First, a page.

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Arkansas Supreme Court: Religious Freedom Preliminary Injunction Requires Hearing

The Arkansas Supreme Court held on March 16, 2017 that a lower court abused its discretion by denying a prisoner’s motion for a preliminary injunction without holding a hearing.

Arkansas prisoner Malik Muntaqim is a member of the Nation of Islam (NOI). He alleged that literature developed by NOI ministers was essential to the practice of his faith, and that The Final Call, a weekly NOI periodical, was the primary means of providing religious instruction to NOI members and advancing their religion.

Prison officials apparently refused to allow Muntaqim to receive The Final Call or to lead NOI religious services. He then filed suit in state court alleging that 22 Arkansas Department of Corrections employees had violated the First and Fourteenth Amendments, the Religious Land Use and Institutionalized Persons Act (RLUIPA), 42 U.S.C. §§ 2000cc, et seq. and the Arkansas Constitution. He also filed motions for summary judgment, a preliminary injunction and default judgment, seeking to enjoin the defendants from violating his rights.

The trial court denied Muntaqim’s motion without holding a hearing on the merits, finding that the proposed injunction would alter the status quo and he had failed to show a likelihood of success on the merits.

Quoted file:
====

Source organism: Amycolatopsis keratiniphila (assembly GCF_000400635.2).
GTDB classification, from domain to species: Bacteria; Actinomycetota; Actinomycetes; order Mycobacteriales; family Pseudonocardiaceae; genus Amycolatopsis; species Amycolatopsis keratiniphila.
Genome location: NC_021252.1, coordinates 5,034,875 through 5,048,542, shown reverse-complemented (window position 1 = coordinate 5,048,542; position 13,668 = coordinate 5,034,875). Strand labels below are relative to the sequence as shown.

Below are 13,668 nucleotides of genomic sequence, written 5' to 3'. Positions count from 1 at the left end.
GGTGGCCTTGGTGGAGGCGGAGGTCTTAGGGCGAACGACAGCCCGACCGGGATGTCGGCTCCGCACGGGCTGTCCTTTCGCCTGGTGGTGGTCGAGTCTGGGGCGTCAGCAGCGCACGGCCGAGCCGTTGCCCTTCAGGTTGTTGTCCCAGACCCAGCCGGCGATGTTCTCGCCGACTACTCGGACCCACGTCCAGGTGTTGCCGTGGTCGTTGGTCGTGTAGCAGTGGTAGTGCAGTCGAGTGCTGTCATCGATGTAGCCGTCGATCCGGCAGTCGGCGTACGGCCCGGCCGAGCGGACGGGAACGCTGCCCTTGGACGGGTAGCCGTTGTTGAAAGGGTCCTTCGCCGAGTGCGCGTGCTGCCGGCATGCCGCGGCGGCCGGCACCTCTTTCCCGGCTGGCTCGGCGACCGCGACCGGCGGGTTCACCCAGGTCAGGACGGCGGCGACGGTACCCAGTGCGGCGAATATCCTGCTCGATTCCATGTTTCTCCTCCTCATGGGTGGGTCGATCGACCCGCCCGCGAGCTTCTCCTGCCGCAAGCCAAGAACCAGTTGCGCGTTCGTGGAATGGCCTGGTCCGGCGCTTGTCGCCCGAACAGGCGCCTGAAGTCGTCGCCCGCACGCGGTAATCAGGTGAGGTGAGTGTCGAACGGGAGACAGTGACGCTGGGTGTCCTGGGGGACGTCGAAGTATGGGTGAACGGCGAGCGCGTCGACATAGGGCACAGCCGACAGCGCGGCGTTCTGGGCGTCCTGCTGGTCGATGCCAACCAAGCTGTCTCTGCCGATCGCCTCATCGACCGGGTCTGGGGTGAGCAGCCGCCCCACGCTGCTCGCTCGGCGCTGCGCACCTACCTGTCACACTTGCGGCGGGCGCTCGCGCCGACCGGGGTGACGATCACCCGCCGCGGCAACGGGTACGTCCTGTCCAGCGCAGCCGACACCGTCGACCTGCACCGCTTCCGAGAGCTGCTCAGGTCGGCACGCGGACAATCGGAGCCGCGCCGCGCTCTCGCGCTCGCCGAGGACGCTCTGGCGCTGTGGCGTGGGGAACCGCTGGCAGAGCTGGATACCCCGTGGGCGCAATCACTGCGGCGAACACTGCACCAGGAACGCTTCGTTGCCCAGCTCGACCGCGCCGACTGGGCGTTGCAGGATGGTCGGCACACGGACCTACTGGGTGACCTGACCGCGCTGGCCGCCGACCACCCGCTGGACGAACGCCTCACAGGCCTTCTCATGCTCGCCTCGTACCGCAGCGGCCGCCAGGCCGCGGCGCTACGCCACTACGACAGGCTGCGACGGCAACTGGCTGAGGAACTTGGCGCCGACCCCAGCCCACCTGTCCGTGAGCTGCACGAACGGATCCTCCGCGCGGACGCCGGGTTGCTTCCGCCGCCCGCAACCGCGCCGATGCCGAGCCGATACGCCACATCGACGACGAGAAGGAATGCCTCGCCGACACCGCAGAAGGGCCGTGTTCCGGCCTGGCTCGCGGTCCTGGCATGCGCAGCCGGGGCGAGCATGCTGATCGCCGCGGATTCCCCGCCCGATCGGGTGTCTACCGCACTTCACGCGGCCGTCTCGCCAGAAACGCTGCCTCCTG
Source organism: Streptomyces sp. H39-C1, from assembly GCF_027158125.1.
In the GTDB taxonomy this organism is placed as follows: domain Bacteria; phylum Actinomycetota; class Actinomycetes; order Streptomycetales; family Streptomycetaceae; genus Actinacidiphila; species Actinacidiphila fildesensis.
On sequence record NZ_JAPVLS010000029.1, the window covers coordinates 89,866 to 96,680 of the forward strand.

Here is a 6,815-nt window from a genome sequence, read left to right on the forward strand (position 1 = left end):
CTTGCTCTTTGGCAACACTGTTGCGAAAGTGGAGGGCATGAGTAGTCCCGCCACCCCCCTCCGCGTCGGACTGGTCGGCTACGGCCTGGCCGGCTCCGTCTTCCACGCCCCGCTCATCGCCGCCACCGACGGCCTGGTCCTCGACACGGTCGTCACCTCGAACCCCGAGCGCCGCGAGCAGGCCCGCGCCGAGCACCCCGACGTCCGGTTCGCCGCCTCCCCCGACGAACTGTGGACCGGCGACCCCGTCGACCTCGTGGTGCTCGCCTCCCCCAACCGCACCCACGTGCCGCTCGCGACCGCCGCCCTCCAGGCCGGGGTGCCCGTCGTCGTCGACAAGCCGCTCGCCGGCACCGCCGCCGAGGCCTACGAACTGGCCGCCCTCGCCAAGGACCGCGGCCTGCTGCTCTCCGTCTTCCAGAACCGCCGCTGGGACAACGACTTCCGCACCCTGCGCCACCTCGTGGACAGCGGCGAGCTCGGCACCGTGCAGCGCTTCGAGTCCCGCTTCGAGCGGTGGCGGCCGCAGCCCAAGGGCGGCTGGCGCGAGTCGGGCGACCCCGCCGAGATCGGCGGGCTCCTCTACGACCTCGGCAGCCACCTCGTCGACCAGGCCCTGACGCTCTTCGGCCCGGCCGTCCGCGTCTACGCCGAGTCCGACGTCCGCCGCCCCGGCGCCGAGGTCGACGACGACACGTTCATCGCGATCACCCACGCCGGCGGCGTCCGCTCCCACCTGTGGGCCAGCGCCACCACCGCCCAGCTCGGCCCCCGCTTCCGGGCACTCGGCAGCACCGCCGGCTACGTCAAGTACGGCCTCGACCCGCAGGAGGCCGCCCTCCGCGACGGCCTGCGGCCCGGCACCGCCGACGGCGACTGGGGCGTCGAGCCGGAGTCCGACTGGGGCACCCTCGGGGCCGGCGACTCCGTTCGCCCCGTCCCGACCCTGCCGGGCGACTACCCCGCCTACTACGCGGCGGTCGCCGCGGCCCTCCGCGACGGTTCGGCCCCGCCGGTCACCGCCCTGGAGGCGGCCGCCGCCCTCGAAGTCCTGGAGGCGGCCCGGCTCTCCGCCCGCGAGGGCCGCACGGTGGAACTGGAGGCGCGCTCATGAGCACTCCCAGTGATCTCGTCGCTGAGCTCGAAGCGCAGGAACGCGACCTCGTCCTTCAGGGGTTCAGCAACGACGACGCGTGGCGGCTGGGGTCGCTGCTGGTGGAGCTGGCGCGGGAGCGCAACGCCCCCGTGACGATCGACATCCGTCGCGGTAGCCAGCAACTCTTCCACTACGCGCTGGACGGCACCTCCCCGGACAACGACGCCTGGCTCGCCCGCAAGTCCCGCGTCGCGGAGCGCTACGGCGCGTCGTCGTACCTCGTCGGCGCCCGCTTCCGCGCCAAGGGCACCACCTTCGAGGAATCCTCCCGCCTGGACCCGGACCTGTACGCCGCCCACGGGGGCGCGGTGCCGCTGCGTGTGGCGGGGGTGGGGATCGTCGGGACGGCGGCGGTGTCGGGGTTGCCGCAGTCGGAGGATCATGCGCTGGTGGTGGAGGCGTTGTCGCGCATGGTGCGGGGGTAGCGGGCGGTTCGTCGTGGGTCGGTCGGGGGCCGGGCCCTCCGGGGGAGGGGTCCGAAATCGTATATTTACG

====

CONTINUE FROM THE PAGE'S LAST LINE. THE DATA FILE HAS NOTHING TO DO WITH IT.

The Arkansas Supreme Court reversed. Although a preliminary injunction hearing is not required in all circumstances, the Court found that a hearing should be held when the outcome of the motion turns on disputed facts.

The Supreme Court concluded that it was an abuse of discretion to refuse to hold a hearing on Muntaqim’s preliminary injunction motion, as he had “raised allegations which, if proven correct, could constitute substantial violations of liberty rights under the First Amendment and RLUIPA.” Those “allegations could, after a determination of the facts, potentially rise to the level of infringements of” Muntaqim’s religious rights, as the U.S. Supreme Court had “clearly stated that the denial of First Amendment rights, even for minimal amounts of time, constitutes irreparable harm.”

The Court explained that based on the circumstances in this case, “We are satisfied that an abuse of discretion occurred when the allegations could constitute irreparable harm to the appellant’s religious liberties and the allegations arise from disputed facts which could change the outcome of the injunction.” The case was remanded for further proceedings. See: Muntaqim v. Hobbs, 2017 Ark 97, 514 S.W.3d 464 (Ark. 2017). 

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Related legal case

Muntaqim v. Hobbs